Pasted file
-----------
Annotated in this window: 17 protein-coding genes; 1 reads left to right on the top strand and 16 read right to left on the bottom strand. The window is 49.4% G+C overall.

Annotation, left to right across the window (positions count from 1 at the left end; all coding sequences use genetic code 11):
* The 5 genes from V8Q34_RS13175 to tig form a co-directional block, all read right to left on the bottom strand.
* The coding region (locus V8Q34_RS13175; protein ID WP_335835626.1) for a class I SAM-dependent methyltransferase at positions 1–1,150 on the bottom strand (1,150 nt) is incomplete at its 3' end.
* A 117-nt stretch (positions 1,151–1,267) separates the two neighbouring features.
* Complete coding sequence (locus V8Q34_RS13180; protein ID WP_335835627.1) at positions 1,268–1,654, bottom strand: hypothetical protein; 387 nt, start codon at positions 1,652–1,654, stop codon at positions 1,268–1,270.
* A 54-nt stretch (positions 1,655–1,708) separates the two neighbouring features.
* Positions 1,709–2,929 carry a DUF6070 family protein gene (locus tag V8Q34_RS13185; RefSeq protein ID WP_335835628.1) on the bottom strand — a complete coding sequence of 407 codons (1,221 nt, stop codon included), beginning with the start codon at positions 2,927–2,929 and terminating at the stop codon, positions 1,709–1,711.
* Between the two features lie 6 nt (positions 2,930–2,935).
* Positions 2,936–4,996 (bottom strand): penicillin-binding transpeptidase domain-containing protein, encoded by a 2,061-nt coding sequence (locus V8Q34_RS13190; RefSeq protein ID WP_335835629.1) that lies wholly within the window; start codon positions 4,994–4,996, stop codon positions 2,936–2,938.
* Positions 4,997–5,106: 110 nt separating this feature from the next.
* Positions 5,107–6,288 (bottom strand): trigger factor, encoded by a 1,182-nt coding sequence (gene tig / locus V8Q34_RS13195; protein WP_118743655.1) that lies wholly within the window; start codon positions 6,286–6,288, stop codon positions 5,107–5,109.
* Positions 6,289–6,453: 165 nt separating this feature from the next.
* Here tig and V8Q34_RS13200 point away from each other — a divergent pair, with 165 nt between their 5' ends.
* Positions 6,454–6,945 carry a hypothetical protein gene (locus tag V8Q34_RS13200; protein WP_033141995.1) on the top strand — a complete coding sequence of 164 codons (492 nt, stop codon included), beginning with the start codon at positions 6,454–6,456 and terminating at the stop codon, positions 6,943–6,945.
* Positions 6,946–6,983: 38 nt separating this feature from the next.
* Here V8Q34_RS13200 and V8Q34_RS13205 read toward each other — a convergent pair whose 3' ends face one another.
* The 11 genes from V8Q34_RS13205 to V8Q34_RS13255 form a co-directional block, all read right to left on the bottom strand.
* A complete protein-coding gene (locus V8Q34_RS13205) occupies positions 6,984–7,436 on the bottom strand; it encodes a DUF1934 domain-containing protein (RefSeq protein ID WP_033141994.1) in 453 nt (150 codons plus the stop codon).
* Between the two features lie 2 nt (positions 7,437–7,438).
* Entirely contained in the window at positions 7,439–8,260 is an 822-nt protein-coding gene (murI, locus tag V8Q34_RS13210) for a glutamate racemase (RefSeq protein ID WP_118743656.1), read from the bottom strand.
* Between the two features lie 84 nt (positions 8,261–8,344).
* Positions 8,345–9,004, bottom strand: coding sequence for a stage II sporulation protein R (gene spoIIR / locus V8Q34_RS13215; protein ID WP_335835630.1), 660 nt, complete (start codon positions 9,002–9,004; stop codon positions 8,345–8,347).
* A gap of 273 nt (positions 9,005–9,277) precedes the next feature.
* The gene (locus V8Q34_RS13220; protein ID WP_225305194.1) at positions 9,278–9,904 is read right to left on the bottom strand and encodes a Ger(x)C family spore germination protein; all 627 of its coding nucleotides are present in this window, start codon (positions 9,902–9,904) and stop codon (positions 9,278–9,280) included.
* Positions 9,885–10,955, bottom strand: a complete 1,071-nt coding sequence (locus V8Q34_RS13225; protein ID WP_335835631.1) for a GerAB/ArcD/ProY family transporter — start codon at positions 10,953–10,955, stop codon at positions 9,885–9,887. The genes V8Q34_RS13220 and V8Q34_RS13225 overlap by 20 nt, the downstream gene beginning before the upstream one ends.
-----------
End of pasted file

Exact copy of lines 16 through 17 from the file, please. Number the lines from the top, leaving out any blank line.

* Positions 6,946–6,983: 38 nt separating this feature from the next.
* Here V8Q34_RS13200 and V8Q34_RS13205 read toward each other — a convergent pair whose 3' ends face one another.